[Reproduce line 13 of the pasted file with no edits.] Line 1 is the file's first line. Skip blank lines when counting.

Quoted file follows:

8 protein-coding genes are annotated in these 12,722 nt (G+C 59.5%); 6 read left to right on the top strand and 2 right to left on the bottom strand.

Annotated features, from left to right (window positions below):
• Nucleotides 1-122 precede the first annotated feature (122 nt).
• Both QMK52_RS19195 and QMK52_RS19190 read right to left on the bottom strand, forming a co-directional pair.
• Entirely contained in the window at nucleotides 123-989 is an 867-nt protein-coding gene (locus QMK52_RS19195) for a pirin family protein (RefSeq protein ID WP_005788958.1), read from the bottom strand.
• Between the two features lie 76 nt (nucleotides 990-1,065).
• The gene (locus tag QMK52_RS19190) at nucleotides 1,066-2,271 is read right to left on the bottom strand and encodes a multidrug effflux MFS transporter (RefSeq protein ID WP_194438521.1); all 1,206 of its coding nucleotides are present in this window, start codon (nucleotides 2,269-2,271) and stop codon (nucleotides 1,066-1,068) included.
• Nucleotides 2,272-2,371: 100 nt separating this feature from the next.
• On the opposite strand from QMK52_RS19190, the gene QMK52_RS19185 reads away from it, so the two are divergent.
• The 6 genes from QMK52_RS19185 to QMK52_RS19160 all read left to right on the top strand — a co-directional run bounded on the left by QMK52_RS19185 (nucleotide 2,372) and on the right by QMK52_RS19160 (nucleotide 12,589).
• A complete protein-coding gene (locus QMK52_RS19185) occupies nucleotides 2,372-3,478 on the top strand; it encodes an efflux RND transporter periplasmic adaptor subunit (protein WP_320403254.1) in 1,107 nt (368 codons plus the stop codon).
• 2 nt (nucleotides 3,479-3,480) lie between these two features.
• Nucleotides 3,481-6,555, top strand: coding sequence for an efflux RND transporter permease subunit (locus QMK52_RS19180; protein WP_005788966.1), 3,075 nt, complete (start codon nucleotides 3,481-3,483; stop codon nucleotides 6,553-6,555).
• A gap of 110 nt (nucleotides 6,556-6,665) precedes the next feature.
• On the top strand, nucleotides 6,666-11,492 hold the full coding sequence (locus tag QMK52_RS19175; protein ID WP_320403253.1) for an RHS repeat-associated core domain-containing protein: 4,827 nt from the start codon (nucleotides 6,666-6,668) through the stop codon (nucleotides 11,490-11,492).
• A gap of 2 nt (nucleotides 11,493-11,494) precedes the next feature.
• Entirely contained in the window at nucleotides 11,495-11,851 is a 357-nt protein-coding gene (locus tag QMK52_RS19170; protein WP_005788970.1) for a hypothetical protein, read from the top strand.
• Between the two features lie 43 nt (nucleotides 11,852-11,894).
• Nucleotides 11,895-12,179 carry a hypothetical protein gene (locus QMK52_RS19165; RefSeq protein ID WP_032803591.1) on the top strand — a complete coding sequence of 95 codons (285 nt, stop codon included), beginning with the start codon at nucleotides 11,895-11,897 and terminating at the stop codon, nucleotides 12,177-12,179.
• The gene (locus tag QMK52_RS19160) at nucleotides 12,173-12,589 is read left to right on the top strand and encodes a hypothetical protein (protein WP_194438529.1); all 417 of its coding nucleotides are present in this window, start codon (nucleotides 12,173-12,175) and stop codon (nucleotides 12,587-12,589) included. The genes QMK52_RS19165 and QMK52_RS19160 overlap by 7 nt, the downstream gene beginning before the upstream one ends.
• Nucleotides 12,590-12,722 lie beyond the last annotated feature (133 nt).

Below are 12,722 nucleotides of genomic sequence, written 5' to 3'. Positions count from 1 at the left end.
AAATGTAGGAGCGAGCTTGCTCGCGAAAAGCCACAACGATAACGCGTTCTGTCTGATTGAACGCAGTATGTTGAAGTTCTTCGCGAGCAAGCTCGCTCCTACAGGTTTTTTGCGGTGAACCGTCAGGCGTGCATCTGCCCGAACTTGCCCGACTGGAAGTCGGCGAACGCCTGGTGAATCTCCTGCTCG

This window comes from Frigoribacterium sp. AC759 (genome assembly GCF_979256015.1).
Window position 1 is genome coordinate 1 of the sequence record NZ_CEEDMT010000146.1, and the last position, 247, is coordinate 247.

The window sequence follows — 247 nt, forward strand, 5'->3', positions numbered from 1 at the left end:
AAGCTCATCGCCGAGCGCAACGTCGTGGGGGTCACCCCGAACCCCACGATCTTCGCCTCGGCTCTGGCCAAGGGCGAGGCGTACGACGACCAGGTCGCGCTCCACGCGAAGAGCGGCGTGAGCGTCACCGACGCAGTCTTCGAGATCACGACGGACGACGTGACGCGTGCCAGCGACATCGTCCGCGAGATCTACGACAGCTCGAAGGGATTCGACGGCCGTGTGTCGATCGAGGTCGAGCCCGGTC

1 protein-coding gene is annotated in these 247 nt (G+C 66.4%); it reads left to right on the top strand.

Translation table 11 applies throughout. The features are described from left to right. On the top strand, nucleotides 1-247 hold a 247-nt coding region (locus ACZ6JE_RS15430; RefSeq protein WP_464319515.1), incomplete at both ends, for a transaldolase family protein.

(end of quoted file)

• Nucleotides 3,481-6,555, top strand: coding sequence for an efflux RND transporter permease subunit (locus QMK52_RS19180; protein WP_005788966.1), 3,075 nt, complete (start codon nucleotides 3,481-3,483; stop codon nucleotides 6,553-6,555).